The Crisis: A Work Written While with the Army of the Revolution, with a View of Stimulating that Patriotic Band to Persevere in Their Glorious Struggle for the Rights of Man

George H. Evans

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Publisher
George H. Evans
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Published on
Dec 31, 1839
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Pages
265
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Language
English
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This content is DRM free.
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Thomas Paine
Society in every state is a blessing, but government even, in its best state, is but a necessary evil; in its worst state an intolerable one; for when we suffer, or are exposed to the same miseries by a government, which we might expect in a country without government, our calamity is heightened by reflecting that we furnish the means by which we suffer. Government, like dress, is the badge of lost innocence; the palaces of kings are built on the ruins of the bowers of paradise. -from Common Sense It is impossible to overstate influence of Thomas Paine-idealist, radical, and master rhetorician-in the creation of America. With this incendiary pamphlet, published anonymously in early 1776, he gave voice to the discontent that gripped the British colonists in the New World with his cries for small government and personal liberty, and his calls to shrug off the tyranny of Crown led directly to the Declaration of Independence only months later. He was the premiere political "blogger" of his day, a man Thomas Edison called "one of the greatest of all Americans," and one today's liberals and progressives still claim as their intellectual forefather. Everyone who values freedom-of speech, of thought, of governance-and the ongoing fight required to maintain it must read and appreciate this, one of the foundational documents of the United States of America. Also available from Cosimo Classics: Paine's The Age of Reason OF INTEREST TO: students of liberal philosophy, reader of American history AUTHOR BIO: Anglo-American political theorist and writer THOMAS PAINE (1737-1809) was born in England and emigrated to America in 1774, bearing letters of introduction from Benjamin Franklin. He also wrote Rights of Man (1791).
Thomas Paine
A special gift edition of one of the most important and influential documents in our nation’s history—featured in Lin-Manuel Miranda’s Pulitzer Prize and Tony Award-winning Hamilton: An American Musical—stylishly packaged for twenty-first-century readers.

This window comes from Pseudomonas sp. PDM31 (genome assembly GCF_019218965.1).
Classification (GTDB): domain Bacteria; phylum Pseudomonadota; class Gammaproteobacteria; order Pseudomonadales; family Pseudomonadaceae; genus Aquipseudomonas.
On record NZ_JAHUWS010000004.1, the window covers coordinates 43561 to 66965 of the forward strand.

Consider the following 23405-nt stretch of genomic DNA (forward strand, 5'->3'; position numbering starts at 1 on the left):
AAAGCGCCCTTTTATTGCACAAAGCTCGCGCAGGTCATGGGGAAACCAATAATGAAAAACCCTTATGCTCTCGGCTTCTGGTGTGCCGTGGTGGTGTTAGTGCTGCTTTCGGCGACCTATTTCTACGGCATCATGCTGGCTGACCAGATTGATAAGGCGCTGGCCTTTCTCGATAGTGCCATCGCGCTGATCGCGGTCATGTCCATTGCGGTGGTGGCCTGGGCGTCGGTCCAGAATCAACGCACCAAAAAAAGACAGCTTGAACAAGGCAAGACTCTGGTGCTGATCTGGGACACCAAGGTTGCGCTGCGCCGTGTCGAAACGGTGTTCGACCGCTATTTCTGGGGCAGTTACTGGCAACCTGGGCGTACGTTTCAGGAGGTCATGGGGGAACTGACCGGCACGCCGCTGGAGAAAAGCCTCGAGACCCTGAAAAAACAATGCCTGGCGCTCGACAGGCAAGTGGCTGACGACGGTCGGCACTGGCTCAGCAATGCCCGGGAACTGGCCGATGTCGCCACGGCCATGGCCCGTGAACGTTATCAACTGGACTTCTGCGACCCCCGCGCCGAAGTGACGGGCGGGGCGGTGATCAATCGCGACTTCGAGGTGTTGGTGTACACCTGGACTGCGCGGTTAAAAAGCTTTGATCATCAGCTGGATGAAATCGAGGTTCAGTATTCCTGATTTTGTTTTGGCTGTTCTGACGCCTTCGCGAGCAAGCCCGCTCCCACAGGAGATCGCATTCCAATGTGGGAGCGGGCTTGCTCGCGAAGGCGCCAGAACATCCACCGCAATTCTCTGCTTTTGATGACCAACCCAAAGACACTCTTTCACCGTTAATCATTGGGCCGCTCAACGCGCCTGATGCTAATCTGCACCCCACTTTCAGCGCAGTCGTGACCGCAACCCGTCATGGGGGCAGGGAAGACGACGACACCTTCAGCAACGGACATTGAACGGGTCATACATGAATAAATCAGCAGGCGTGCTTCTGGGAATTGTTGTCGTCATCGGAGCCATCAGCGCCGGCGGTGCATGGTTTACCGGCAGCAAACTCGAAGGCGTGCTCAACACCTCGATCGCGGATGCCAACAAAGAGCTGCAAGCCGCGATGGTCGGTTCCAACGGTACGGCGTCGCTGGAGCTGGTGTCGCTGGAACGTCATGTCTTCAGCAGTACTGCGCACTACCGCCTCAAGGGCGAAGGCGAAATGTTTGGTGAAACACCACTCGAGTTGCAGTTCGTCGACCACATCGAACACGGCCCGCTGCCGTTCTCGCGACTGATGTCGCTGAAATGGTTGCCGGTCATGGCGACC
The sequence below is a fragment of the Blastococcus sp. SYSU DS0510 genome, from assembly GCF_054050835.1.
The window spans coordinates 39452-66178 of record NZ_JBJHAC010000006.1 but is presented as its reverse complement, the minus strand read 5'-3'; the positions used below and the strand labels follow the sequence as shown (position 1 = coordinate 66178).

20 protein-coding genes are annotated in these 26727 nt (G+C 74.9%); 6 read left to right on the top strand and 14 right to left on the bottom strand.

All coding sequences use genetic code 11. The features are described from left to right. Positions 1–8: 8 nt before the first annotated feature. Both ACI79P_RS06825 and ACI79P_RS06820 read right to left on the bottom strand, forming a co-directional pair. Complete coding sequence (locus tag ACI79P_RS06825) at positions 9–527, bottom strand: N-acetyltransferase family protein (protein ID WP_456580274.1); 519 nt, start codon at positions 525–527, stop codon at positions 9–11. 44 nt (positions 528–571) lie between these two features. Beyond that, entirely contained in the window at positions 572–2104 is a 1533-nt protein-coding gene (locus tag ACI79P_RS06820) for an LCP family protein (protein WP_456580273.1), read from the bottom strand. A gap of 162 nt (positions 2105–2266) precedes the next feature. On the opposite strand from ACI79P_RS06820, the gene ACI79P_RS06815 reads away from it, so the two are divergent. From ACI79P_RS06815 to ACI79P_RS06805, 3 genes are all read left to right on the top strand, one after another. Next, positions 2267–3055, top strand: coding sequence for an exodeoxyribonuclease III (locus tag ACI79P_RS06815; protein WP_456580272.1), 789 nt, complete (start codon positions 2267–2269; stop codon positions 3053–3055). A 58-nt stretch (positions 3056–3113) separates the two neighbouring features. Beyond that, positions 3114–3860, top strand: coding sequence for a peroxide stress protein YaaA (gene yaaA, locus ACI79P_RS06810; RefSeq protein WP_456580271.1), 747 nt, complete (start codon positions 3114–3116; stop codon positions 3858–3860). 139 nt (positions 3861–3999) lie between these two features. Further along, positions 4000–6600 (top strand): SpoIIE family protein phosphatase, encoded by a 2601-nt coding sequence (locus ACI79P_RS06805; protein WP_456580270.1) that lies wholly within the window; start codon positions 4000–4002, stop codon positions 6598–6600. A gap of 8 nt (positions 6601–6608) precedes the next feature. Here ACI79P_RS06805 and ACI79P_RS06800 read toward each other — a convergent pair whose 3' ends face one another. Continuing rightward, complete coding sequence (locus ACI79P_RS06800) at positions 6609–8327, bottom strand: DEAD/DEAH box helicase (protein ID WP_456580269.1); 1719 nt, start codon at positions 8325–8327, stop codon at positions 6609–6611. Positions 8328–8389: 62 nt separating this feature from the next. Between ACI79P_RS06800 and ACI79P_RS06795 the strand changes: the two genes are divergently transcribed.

According to John Adams, "Without the pen of the author of Common Sense, the sword of Washington would have been raised in vain." With Common Sense, Thomas Paine energized colonial support for the armed rebellion that would make the American experiment a reality, using common sense to argue for colonial independence. Today, this cornerstone of the American Revolution has once again been rediscovered by ardent fans of the wildly popular and transformative Broadway musical Hamilton, which features Common Sense prominently in one of its opening numbers.

Originally published 240 years ago, Paine’s groundbreaking pamphlet remains relevant for every American today. Written for the restless populous of 1776, Common Sense questioned the authority of King George III and was the first work to openly champion the American colonies’ independence from Great Britain.

Containing the original text and spelling along with a brief description of Paine, this special gift edition is stylishly packaged with a striking cloth-like case that mimics an embroidered sampler, with raised embossing to make the stitching feel authentic. The cover design combines colonial patterns with a contemporary color palette to appeal to both serious history readers as well as fans of pop culture. The back cover includes praise from key historical figures of the Revolution (who also happen to be characters in the musical).

Outlining the revolutionary roots of our nation’s founding, Common Sense is essential reading for Americans of all stripes who, like their forefathers, find themselves in times that try their souls, and are now discovering their own rebellious spirit.

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